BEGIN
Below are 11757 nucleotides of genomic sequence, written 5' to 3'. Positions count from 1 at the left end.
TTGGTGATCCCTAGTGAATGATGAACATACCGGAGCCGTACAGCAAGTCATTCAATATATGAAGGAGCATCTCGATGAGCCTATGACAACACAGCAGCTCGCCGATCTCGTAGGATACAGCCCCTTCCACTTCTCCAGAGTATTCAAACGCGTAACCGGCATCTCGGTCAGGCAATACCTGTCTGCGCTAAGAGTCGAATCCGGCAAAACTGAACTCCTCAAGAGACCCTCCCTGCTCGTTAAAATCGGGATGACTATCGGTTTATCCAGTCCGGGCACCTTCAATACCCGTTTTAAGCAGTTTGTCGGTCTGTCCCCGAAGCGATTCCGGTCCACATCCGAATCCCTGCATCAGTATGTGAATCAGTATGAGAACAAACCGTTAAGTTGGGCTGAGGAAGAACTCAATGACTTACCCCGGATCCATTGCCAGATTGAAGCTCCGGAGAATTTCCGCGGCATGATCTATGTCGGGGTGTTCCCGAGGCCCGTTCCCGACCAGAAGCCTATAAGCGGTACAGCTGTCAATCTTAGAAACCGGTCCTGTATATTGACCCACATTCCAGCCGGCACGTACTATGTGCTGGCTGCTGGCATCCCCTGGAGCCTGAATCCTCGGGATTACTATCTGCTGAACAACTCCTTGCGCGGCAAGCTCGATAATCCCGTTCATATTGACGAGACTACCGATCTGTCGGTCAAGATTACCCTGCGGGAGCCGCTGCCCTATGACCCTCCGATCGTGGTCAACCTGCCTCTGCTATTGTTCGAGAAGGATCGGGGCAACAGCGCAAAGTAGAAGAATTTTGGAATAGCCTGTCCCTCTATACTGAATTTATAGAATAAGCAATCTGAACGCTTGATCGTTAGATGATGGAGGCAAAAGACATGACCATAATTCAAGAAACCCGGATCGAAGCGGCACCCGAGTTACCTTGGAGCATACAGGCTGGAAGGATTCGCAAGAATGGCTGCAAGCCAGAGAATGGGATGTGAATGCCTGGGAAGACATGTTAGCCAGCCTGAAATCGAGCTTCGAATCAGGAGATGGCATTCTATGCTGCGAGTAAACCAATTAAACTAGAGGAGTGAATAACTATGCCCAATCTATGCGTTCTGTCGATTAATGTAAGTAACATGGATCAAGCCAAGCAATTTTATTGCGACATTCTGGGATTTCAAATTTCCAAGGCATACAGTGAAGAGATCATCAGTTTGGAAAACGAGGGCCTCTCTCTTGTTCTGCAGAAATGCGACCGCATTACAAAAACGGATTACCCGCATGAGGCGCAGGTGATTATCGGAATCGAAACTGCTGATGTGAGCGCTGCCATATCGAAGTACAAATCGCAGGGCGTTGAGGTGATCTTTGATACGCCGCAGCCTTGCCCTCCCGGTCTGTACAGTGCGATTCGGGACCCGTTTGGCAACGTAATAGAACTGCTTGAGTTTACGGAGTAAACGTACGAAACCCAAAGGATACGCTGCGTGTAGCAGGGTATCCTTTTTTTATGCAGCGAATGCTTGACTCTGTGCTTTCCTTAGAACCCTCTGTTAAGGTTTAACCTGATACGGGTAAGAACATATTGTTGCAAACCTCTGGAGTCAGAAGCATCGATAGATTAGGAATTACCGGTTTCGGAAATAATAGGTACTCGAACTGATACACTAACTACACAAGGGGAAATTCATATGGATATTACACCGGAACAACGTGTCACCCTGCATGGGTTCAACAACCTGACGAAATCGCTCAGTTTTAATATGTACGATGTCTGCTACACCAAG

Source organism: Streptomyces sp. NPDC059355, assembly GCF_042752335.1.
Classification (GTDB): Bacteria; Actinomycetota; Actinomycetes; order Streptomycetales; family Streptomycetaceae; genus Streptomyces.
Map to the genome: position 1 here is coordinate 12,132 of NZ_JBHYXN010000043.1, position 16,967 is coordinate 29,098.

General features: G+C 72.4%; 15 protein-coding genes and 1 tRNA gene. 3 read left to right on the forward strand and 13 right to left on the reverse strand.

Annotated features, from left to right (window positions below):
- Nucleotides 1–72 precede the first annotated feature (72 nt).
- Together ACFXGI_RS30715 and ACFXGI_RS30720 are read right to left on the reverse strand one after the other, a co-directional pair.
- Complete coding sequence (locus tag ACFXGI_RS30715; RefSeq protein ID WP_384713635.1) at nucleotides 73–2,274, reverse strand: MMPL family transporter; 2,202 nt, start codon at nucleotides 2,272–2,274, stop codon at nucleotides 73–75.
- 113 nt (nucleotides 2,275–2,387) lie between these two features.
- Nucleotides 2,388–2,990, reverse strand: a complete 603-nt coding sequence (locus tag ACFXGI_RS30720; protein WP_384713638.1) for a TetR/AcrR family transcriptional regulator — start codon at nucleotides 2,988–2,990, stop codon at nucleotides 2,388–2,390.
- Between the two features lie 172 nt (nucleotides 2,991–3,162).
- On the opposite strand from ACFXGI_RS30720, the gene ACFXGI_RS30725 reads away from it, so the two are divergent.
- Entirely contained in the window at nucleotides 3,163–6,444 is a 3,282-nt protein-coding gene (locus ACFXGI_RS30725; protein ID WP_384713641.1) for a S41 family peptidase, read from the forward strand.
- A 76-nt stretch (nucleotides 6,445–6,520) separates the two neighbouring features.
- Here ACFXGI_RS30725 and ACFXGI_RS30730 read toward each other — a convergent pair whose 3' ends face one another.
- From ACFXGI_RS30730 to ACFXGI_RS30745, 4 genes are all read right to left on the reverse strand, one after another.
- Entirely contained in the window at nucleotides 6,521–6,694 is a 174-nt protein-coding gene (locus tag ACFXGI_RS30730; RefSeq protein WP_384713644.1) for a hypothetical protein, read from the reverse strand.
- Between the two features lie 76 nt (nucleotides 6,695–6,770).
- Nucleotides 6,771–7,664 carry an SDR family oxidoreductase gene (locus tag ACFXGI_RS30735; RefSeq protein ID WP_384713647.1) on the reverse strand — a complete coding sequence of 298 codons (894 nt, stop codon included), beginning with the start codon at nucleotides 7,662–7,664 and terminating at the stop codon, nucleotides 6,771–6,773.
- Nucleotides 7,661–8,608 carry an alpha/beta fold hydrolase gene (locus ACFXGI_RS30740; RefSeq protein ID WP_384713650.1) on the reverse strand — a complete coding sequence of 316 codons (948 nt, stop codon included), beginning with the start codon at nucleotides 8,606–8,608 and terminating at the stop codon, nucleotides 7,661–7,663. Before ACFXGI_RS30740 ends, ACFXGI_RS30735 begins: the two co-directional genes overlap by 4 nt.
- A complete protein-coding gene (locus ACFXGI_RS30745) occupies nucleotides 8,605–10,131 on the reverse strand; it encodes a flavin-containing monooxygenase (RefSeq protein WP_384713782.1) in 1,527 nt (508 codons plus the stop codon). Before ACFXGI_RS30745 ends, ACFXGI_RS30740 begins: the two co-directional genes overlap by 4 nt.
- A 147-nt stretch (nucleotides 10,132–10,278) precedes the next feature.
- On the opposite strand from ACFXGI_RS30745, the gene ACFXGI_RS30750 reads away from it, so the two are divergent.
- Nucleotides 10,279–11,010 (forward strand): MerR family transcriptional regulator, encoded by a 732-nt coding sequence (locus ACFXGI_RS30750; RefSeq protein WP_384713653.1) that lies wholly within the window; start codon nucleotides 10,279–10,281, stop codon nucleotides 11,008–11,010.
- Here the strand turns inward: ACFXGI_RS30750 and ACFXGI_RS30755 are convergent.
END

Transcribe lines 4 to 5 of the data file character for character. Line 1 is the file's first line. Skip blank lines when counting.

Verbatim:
Classification (GTDB): Bacteria; Actinomycetota; Actinomycetes; order Streptomycetales; family Streptomycetaceae; genus Streptomyces.
Map to the genome: position 1 here is coordinate 12,132 of NZ_JBHYXN010000043.1, position 16,967 is coordinate 29,098.